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Frankl says the space* between stimulus and response is where we are free, and where growth is possible.  The whole promise of ABA as the only evidence based treatment for autism is that is a natural science, separated from the agency of the subject.  That is to say, ABA seeks to erase Frankl’s space. (Or as I’ve argued before, may disfigure the soul)

There is a place for it.  [Most toilet training depends on this, whether a child is autistic or not.]  But as a Chomskian, I’ve always been suspicious of heavily behaviorist models, particularly where my child’s principal deficit is language.

In a seminar I attended yesterday they referred to the empty boat story.  The basic idea is you may be playing chicken with a boat that has no captain, always preserving within yourself the choice of how to respond.  Well, I’m only Broader Autism Phenotype, but this sounds to me like how many people with autism approach the world.  So apparently you can go too far with that too.

So I guess there needs to be a balance, as one of my field study interviewees said last week, between changing the situation and changing your attitude toward the situation.  Most memes can only highlight one or the other.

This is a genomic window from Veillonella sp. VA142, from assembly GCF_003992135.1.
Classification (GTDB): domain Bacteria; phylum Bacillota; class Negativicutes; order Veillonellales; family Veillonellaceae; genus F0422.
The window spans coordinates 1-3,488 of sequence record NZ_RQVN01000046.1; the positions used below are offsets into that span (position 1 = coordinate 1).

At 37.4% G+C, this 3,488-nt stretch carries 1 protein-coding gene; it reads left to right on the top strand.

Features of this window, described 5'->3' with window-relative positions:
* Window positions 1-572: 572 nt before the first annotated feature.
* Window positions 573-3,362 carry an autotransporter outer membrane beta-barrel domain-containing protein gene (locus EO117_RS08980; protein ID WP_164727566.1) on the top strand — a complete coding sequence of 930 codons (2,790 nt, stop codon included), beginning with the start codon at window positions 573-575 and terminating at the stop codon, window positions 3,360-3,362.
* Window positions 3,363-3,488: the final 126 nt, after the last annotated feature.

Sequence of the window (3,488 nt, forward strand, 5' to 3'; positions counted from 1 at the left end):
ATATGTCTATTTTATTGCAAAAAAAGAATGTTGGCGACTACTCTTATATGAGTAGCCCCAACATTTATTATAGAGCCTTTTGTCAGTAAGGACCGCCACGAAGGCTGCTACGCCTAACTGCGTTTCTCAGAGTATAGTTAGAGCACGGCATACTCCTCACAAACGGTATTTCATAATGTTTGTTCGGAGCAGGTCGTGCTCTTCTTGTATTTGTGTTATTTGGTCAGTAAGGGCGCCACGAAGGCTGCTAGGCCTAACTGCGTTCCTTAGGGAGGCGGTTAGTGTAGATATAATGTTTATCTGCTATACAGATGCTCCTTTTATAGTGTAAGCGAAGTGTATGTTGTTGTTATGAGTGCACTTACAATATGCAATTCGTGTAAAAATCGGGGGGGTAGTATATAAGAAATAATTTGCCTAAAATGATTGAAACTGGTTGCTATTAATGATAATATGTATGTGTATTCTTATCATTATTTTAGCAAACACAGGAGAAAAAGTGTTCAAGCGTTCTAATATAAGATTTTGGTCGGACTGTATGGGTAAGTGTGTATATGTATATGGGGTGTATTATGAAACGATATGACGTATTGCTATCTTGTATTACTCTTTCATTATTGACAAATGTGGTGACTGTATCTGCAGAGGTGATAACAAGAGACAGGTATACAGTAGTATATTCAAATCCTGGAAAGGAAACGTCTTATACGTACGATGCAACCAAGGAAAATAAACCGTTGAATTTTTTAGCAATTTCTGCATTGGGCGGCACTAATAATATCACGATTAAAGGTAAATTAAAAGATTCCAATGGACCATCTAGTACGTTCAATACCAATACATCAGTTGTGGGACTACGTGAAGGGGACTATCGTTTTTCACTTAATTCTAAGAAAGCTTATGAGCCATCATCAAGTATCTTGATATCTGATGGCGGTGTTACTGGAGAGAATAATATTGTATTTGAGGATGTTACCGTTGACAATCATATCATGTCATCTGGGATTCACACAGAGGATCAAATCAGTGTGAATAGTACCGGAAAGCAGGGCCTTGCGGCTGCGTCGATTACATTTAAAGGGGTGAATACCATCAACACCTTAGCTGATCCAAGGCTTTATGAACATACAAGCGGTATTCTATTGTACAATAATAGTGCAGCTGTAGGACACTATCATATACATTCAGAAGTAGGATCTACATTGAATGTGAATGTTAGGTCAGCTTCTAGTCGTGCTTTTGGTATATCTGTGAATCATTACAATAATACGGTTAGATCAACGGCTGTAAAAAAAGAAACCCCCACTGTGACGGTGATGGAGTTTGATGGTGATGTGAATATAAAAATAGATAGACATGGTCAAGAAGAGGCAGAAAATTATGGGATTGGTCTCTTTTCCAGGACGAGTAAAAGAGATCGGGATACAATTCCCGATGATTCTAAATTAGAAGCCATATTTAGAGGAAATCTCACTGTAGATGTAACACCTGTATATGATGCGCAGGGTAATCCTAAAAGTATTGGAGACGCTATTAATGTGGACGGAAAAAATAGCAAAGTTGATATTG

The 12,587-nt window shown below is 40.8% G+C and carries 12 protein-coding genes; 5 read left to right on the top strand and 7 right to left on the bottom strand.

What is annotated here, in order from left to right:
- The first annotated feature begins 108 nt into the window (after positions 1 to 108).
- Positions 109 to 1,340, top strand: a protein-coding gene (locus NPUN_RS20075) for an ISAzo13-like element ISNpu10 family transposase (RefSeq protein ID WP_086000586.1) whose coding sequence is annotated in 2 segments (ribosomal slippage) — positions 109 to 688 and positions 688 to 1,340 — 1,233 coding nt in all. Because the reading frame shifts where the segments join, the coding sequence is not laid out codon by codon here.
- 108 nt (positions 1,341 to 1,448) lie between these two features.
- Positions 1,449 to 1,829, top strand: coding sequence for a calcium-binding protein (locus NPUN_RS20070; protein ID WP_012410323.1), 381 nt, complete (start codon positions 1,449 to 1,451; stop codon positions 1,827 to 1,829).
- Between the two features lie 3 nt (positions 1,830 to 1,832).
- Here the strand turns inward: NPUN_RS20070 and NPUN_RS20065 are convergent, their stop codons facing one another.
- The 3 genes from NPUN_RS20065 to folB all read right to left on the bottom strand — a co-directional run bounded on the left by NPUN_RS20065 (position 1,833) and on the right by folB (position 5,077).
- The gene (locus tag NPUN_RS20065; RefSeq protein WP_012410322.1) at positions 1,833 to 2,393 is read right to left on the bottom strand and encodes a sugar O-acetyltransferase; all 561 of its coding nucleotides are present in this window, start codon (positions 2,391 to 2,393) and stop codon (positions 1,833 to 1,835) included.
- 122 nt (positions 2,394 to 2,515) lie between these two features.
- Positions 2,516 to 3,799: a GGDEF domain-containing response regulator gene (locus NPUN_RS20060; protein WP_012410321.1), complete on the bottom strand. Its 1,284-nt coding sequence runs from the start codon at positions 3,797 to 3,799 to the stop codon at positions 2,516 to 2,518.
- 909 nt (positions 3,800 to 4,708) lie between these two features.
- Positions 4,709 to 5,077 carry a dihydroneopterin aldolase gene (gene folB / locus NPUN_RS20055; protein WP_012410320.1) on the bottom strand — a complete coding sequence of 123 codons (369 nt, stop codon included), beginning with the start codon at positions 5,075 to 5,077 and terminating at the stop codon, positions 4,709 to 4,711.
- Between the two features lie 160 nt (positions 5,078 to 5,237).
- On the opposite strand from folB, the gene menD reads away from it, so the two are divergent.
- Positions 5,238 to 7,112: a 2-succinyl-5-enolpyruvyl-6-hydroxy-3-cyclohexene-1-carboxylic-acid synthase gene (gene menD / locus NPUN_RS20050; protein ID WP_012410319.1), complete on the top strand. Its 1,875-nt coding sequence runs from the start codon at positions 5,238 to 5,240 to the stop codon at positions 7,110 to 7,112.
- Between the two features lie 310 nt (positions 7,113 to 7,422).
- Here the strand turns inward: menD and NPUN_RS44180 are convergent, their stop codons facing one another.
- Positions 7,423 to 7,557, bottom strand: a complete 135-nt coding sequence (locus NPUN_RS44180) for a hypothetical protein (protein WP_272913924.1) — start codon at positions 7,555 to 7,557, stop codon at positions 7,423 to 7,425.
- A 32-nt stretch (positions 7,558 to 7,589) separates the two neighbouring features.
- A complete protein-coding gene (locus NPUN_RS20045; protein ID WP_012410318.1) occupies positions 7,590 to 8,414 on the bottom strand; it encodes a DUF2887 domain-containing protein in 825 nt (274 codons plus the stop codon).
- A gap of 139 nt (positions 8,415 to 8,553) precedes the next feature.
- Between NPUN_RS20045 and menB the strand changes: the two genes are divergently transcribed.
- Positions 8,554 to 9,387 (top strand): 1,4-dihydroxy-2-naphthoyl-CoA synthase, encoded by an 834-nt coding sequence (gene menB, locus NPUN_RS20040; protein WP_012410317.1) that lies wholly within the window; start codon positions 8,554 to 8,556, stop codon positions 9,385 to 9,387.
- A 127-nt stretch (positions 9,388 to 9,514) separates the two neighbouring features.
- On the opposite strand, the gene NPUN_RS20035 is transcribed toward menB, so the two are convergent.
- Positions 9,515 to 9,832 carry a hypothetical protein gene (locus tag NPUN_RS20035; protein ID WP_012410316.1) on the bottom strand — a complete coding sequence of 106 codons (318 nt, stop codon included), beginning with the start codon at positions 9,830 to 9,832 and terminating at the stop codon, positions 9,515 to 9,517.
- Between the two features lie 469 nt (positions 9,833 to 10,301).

Another way to think of it is in sports you need offensive players and defensive players.  Your offensive players are faster and more agile.  Your defensive players tend to be heavier and stronger.  Or if you’re more for chess, the end game pieces vs. the middle game pieces.  Or in music, your melody instruments and your rhythm instruments.

*“Between stimulus and response there is a space.  In that space is our power to choose our response.  In our response lies our growth and our freedom.”   -Victor Frankl

photo: completewellbeing.com

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One thought on “Frankl, Autism & Attitude

  1. Pingback: Deming and ABA | Liger Mom

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